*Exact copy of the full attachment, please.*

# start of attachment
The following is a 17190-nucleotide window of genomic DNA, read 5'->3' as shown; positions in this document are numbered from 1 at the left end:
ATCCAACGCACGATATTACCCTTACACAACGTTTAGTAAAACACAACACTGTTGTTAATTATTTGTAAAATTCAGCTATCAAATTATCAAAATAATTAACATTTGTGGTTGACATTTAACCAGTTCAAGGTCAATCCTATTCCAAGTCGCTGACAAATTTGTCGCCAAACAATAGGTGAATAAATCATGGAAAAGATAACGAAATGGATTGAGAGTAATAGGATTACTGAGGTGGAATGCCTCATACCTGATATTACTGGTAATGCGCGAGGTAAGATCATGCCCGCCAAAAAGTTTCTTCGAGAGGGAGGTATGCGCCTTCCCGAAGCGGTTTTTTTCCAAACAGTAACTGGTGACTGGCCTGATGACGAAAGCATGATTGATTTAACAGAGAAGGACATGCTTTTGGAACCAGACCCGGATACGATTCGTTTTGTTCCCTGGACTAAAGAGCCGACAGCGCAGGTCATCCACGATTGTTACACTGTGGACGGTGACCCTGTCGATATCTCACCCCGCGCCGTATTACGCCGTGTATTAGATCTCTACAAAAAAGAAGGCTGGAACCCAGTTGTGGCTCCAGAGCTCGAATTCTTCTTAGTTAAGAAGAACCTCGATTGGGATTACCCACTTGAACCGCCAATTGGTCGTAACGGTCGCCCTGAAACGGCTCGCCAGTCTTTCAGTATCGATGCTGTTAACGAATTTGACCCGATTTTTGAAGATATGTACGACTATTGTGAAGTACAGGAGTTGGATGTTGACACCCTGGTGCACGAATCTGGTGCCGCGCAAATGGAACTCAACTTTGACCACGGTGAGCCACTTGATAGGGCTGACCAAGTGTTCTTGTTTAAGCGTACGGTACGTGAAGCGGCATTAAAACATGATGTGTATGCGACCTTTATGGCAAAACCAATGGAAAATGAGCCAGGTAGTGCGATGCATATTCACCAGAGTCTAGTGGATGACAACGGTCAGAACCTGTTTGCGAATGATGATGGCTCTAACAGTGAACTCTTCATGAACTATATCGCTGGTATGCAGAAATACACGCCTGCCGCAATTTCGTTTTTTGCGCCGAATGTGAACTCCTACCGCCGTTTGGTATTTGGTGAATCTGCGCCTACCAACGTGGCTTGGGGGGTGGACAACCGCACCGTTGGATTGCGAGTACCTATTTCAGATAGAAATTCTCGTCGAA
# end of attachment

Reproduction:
The following is a 17190-nucleotide window of genomic DNA, read 5'->3' as shown; positions in this document are numbered from 1 at the left end:
ATCCAACGCACGATATTACCCTTACACAACGTTTAGTAAAACACAACACTGTTGTTAATTATTTGTAAAATTCAGCTATCAAATTATCAAAATAATTAACATTTGTGGTTGACATTTAACCAGTTCAAGGTCAATCCTATTCCAAGTCGCTGACAAATTTGTCGCCAAACAATAGGTGAATAAATCATGGAAAAGATAACGAAATGGATTGAGAGTAATAGGATTACTGAGGTGGAATGCCTCATACCTGATATTACTGGTAATGCGCGAGGTAAGATCATGCCCGCCAAAAAGTTTCTTCGAGAGGGAGGTATGCGCCTTCCCGAAGCGGTTTTTTTCCAAACAGTAACTGGTGACTGGCCTGATGACGAAAGCATGATTGATTTAACAGAGAAGGACATGCTTTTGGAACCAGACCCGGATACGATTCGTTTTGTTCCCTGGACTAAAGAGCCGACAGCGCAGGTCATCCACGATTGTTACACTGTGGACGGTGACCCTGTCGATATCTCACCCCGCGCCGTATTACGCCGTGTATTAGATCTCTACAAAAAAGAAGGCTGGAACCCAGTTGTGGCTCCAGAGCTCGAATTCTTCTTAGTTAAGAAGAACCTCGATTGGGATTACCCACTTGAACCGCCAATTGGTCGTAACGGTCGCCCTGAAACGGCTCGCCAGTCTTTCAGTATCGATGCTGTTAACGAATTTGACCCGATTTTTGAAGATATGTACGACTATTGTGAAGTACAGGAGTTGGATGTTGACACCCTGGTGCACGAATCTGGTGCCGCGCAAATGGAACTCAACTTTGACCACGGTGAGCCACTTGATAGGGCTGACCAAGTGTTCTTGTTTAAGCGTACGGTACGTGAAGCGGCATTAAAACATGATGTGTATGCGACCTTTATGGCAAAACCAATGGAAAATGAGCCAGGTAGTGCGATGCATATTCACCAGAGTCTAGTGGATGACAACGGTCAGAACCTGTTTGCGAATGATGATGGCTCTAACAGTGAACTCTTCATGAACTATATCGCTGGTATGCAGAAATACACGCCTGCCGCAATTTCGTTTTTTGCGCCGAATGTGAACTCCTACCGCCGTTTGGTATTTGGTGAATCTGCGCCTACCAACGTGGCTTGGGGGGTGGACAACCGCACCGTTGGATTGCGAGTACCTATTTCAGATAGAAATTCTCGTCGAA